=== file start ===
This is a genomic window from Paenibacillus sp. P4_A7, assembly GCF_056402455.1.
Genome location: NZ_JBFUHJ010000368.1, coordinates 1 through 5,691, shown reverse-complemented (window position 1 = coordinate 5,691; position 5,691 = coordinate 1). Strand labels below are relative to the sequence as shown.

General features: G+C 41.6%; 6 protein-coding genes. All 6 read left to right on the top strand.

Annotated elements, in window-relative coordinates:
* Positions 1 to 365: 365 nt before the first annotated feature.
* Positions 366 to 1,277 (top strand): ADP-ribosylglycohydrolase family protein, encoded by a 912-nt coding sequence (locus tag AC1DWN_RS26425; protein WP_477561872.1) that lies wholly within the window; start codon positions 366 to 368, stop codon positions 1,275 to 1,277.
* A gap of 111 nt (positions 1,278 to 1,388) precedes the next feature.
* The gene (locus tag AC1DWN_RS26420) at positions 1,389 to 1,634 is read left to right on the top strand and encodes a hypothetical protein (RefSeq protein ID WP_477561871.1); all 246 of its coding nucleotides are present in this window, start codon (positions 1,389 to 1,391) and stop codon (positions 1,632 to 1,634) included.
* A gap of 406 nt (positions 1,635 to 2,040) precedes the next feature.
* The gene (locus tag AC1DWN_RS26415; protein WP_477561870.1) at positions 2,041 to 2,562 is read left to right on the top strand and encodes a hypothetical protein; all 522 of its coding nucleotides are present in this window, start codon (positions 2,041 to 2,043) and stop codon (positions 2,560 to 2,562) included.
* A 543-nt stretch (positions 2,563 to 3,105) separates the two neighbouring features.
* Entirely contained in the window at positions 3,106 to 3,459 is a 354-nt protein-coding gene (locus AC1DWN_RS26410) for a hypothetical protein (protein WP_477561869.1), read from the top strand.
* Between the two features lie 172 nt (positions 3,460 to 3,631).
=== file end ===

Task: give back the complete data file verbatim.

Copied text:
This is a genomic window from Paenibacillus sp. P4_A7, assembly GCF_056402455.1.
Genome location: NZ_JBFUHJ010000368.1, coordinates 1 through 5,691, shown reverse-complemented (window position 1 = coordinate 5,691; position 5,691 = coordinate 1). Strand labels below are relative to the sequence as shown.

General features: G+C 41.6%; 6 protein-coding genes. All 6 read left to right on the top strand.

Annotated elements, in window-relative coordinates:
* Positions 1 to 365: 365 nt before the first annotated feature.
* Positions 366 to 1,277 (top strand): ADP-ribosylglycohydrolase family protein, encoded by a 912-nt coding sequence (locus tag AC1DWN_RS26425; protein WP_477561872.1) that lies wholly within the window; start codon positions 366 to 368, stop codon positions 1,275 to 1,277.
* A gap of 111 nt (positions 1,278 to 1,388) precedes the next feature.
* The gene (locus tag AC1DWN_RS26420) at positions 1,389 to 1,634 is read left to right on the top strand and encodes a hypothetical protein (RefSeq protein ID WP_477561871.1); all 246 of its coding nucleotides are present in this window, start codon (positions 1,389 to 1,391) and stop codon (positions 1,632 to 1,634) included.
* A gap of 406 nt (positions 1,635 to 2,040) precedes the next feature.
* The gene (locus tag AC1DWN_RS26415; protein WP_477561870.1) at positions 2,041 to 2,562 is read left to right on the top strand and encodes a hypothetical protein; all 522 of its coding nucleotides are present in this window, start codon (positions 2,041 to 2,043) and stop codon (positions 2,560 to 2,562) included.
* A 543-nt stretch (positions 2,563 to 3,105) separates the two neighbouring features.
* Entirely contained in the window at positions 3,106 to 3,459 is a 354-nt protein-coding gene (locus AC1DWN_RS26410) for a hypothetical protein (protein WP_477561869.1), read from the top strand.
* Between the two features lie 172 nt (positions 3,460 to 3,631).